The first public thermae of 19 BC had a rotunda 25 metres across, circled by small rooms, set in a park with artificial river and pool. By AD 300 the Baths of Diocletian would cover 140,000 square metres, its soaring granite and porphyry sheltering 3,000 bathers a day. Roman baths became "something like a cross between an aquacentre and a theme park", with pools, game rooms, gardens libraries and theatres. One of the most famous public bath sites is Aquae Sulis in England. Dr. Garrett G Fagan, a professor at Pennsylvania State University, described public bathing as a "social event" for the Romans in his book Bathing in Public in the Roman World, he states that "In Western Europe only the Finns still practice a public bathing habit." Roman style public baths were introduced on a limited scale by returning crusaders in the 11th and 12th centuries, who had enjoyed warm baths in the Middle East. These, however degenerated into brothels or at least the reputation as such and were closed down at various times.

For instance, in England during the reign of Henry II, bath houses, called bagnios from the Italian word for bath, were set up in Southwark on the river

Nester's Funky Bowling

Nester's Funky Bowling is a bowling video game developed by Saffire Corporation and published by Nintendo for the Virtual Boy handheld game console. It was only released in North America on February 26, 1996, was the second-to-last game released for the system before it was discontinued. Players control Nester, a character from the Nintendo Power comics, or his twin sister Hester, as they compete to see, the superior bowler, it features standard bowling mechanics and rules, has three modes of play - Bowling and Practice, all three supporting one or two players. It has received mixed reception, its graphics received some recognition, though it was faulted for its lack of a save function and lack of game modes. Nester's Funky Bowling was developed by Saffire Corporation and published by Nintendo for the Virtual Boy handheld game console, it was released in North America on February 26, 1996. Players control Nester, a character from the Nintendo Power magazine's comic section, or his twin sister Hester, as they attempt to prove their superiority over one another.

Like all other Virtual Boy games, Nester's Funky Bowling uses a red-and-black color scheme and uses parallax, an optical trick, used to simulate a 3D effect. There are four ranks that are achieved based on their score, based on normal bowling rules - the ranks are Beginner, Intermediate and Pro. Players may adjust their character in order to hit it how they like, such as using pins ricocheting or bouncing in order to knock more down. There are three modes of play, all of which support two players; these include Bowling and Practice. In Bowling, players play a standard game of bowling. In Challenge, players must knock down all of the pins that appear with only once chance to do so as the pin set-ups become difficult. Players are given more points for knocking all of the pins down depending on the difficulty of the shot. In Practice, players may choose from 28 different pin variations; when playing with another player, players pass the Virtual Boy forth in between turns. Nester's Funky Bowling received mixed reviews.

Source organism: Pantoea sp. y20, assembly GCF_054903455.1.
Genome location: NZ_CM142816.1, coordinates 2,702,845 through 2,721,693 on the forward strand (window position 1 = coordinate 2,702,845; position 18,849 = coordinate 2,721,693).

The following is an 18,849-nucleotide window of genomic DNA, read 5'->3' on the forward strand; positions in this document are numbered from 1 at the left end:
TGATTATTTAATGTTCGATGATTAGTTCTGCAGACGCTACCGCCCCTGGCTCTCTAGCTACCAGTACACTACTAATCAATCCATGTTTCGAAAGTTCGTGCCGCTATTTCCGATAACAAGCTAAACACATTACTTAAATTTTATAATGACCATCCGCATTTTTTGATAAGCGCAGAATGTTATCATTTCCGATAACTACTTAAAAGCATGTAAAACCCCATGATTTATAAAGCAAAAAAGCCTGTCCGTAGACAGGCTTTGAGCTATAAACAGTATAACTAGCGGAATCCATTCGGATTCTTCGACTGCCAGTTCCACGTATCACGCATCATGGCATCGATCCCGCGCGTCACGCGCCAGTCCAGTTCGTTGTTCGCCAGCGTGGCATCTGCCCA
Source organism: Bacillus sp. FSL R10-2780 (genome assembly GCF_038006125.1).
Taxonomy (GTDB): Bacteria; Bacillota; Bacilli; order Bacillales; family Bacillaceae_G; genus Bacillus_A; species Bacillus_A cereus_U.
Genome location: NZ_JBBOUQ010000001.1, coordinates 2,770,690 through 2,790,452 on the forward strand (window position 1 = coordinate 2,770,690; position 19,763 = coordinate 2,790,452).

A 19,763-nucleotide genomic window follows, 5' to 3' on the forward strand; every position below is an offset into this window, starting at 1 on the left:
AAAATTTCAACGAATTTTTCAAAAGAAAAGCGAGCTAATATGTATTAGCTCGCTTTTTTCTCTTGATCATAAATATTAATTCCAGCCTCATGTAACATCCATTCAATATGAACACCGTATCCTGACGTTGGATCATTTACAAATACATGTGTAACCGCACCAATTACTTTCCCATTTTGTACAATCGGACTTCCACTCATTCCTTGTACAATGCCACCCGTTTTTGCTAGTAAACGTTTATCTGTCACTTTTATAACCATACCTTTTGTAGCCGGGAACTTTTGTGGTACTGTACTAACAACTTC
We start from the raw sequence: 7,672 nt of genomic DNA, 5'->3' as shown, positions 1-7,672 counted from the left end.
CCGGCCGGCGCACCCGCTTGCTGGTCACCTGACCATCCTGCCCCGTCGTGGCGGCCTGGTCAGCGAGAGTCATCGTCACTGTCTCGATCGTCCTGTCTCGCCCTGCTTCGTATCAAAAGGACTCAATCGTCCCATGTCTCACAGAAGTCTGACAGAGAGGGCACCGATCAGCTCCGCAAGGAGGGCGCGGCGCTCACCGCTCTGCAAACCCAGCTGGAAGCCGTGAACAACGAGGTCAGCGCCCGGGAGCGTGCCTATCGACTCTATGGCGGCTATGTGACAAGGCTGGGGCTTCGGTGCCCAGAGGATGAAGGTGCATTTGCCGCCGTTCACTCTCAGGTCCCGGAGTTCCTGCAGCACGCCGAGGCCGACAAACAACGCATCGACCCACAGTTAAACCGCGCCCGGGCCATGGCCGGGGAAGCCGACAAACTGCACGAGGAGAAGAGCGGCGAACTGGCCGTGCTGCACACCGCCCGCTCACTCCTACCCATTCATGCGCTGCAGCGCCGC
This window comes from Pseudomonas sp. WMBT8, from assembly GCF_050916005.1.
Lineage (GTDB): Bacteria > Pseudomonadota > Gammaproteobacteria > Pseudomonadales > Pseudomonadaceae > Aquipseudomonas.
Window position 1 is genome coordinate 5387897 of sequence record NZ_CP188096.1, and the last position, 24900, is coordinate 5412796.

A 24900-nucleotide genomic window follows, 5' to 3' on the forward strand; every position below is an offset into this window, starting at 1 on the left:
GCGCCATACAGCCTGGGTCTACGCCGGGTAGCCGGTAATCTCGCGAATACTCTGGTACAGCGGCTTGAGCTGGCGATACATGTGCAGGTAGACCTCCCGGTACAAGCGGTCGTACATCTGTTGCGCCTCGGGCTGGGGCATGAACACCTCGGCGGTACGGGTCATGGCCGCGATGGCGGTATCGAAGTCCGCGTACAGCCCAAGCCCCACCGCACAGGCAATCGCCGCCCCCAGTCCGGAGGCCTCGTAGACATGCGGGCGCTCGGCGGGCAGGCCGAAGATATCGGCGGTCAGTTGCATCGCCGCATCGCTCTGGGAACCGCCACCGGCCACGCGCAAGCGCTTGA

Tony Brusqul for The Daily Gazette criticized the randomized and unrealistic behavior of the ball and pins, suggested players looking for a bowling game play it on a different system, citing the eye pain incurred from playing. GamePro staff called it "challenging and fun at first", but found that it became easy after just a few games, they felt. Next Generation staff regarded it as one of the platform's most enjoyable games, citing its simple interface and non-intrusive visuals. In their review, Nintendo Power praised its gameplay, calling it "solid", as well as its modes of play. However, they criticized the two player mechanic, it was an editor's pick for Nintendo Power editors Scott and Henry. They named it one of the top games released for the platform. In a retrospective over of the Virtual Boy, Official Nintendo Magazine called it an average bowling game. GameSpy's Luke McKinney commented that the Virtual Boy's library consisting of "almost five percent" bowling games was a poor decision.

Allgame's Scott Alan Marriott called it a fun game for the Virtual Boy, praising the graphics but bemoaning the lack of replay value due to few modes of play and no save function. Wired's Chris Kohler stated. Nester's Funky Bowling sold disappointingly. List of Virtual Boy games